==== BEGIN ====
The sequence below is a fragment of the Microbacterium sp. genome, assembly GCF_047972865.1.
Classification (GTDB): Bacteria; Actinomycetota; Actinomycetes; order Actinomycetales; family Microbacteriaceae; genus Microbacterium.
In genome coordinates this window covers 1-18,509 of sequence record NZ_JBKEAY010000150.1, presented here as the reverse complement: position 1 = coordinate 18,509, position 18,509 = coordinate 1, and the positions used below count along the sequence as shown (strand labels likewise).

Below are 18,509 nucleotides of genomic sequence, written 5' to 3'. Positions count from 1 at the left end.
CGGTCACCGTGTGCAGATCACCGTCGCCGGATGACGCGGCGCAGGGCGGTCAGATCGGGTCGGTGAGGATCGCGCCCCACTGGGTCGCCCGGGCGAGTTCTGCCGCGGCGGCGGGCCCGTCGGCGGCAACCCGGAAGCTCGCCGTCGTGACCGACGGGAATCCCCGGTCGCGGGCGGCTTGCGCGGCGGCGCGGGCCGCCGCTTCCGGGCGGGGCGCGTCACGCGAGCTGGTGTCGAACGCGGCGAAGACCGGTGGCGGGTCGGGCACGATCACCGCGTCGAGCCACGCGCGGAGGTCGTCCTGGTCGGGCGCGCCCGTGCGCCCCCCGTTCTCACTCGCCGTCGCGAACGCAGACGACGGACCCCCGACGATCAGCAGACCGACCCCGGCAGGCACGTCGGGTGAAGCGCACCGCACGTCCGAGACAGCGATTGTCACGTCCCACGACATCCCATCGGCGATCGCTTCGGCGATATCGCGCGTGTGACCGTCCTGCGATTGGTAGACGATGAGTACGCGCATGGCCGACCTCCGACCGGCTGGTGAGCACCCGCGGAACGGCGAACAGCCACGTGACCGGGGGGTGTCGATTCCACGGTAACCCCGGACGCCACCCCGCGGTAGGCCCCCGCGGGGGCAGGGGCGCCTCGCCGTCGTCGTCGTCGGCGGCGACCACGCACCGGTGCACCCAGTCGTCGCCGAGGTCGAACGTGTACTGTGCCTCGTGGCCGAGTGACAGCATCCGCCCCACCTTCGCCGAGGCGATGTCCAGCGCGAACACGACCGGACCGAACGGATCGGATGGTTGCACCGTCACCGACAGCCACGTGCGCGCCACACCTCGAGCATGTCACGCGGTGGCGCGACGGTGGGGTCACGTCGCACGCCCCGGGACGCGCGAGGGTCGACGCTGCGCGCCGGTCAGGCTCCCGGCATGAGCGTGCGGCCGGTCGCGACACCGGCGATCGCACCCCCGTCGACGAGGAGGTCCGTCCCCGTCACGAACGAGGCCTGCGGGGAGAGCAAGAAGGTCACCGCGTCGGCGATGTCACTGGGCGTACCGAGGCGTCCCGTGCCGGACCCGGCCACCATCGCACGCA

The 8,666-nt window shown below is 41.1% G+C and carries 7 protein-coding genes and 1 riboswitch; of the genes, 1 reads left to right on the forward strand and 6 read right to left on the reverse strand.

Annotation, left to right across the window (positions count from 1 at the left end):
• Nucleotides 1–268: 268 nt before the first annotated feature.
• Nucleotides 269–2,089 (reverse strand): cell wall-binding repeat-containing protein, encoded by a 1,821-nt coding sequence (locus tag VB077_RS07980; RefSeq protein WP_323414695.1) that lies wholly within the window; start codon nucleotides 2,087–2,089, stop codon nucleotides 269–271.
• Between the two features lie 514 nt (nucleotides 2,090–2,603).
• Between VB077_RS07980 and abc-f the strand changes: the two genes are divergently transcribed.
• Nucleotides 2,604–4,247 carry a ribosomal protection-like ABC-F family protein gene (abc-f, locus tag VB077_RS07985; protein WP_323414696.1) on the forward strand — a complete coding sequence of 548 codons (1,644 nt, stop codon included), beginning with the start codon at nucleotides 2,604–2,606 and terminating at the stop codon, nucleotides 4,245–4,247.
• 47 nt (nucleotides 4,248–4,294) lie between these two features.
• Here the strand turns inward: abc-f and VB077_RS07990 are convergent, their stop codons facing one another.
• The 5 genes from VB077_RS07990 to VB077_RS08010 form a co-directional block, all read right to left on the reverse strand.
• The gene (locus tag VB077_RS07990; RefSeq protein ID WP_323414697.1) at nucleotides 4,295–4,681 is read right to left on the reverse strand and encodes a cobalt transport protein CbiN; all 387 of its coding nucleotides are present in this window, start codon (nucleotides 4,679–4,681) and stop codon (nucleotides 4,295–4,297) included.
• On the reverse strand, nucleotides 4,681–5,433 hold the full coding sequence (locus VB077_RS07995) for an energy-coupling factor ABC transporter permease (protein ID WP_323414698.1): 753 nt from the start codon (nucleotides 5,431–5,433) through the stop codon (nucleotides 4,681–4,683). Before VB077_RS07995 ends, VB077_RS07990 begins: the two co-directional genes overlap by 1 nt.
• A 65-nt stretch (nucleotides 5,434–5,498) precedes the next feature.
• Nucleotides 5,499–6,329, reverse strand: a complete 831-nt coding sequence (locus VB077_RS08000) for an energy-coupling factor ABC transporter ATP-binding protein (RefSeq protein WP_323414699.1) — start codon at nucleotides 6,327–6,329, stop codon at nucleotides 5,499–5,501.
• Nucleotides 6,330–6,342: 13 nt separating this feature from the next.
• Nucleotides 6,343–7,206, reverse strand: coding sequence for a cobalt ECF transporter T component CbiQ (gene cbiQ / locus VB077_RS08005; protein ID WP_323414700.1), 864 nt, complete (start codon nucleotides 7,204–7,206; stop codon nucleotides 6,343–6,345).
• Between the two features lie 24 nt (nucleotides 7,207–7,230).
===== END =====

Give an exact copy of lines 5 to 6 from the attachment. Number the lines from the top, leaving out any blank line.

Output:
CGGTCACCGTGTGCAGATCACCGTCGCCGGATGACGCGGCGCAGGGCGGTCAGATCGGGTCGGTGAGGATCGCGCCCCACTGGGTCGCCCGGGCGAGTTCTGCCGCGGCGGCGGGCCCGTCGGCGGCAACCCGGAAGCTCGCCGTCGTGACCGACGGGAATCCCCGGTCGCGGGCGGCTTGCGCGGCGGCGCGGGCCGCCGCTTCCGGGCGGGGCGCGTCACGCGAGCTGGTGTCGAACGCGGCGAAGACCGGTGGCGGGTCGGGCACGATCACCGCGTCGAGCCACGCGCGGAGGTCGTCCTGGTCGGGCGCGCCCGTGCGCCCCCCGTTCTCACTCGCCGTCGCGAACGCAGACGACGGACCCCCGACGATCAGCAGACCGACCCCGGCAGGCACGTCGGGTGAAGCGCACCGCACGTCCGAGACAGCGATTGTCACGTCCCACGACATCCCATCGGCGATCGCTTCGGCGATATCGCGCGTGTGACCGTCCTGCGATTGGTAGACGATGAGTACGCGCATGGCCGACCTCCGACCGGCTGGTGAGCACCCGCGGAACGGCGAACAGCCACGTGACCGGGGGGTGTCGATTCCACGGTAACCCCGGACGCCACCCCGCGGTAGGCCCCCGCGGGGGCAGGGGCGCCTCGCCGTCGTCGTCGTCGGCGGCGACCACGCACCGGTGCACCCAGTCGTCGCCGAGGTCGAACGTGTACTGTGCCTCGTGGCCGAGTGACAGCATCCGCCCCACCTTCGCCGAGGCGATGTCCAGCGCGAACACGACCGGACCGAACGGATCGGATGGTTGCACCGTCACCGACAGCCACGTGCGCGCCACACCTCGAGCATGTCACGCGGTGGCGCGACGGTGGGGTCACGTCGCACGCCCCGGGACGCGCGAGGGTCGACGCTGCGCGCCGGTCAGGCTCCCGGCATGAGCGTGCGGCCGGTCGCGACACCGGCGATCGCACCCCCGTCGACGAGGAGGTCCGTCCCCGTCACGAACGAGGCCTGCGGGGAGAGCAAGAAGGTCACCGCGTCGGCGATGTCACTGGGCGTACCGAGGCGTCCCGTGCCGGACCCGGCCACCATCGCACGCA

The 8,666-nt window shown below is 41.1% G+C and carries 7 protein-coding genes and 1 riboswitch; of the genes, 1 reads left to right on the forward strand and 6 read right to left on the reverse strand.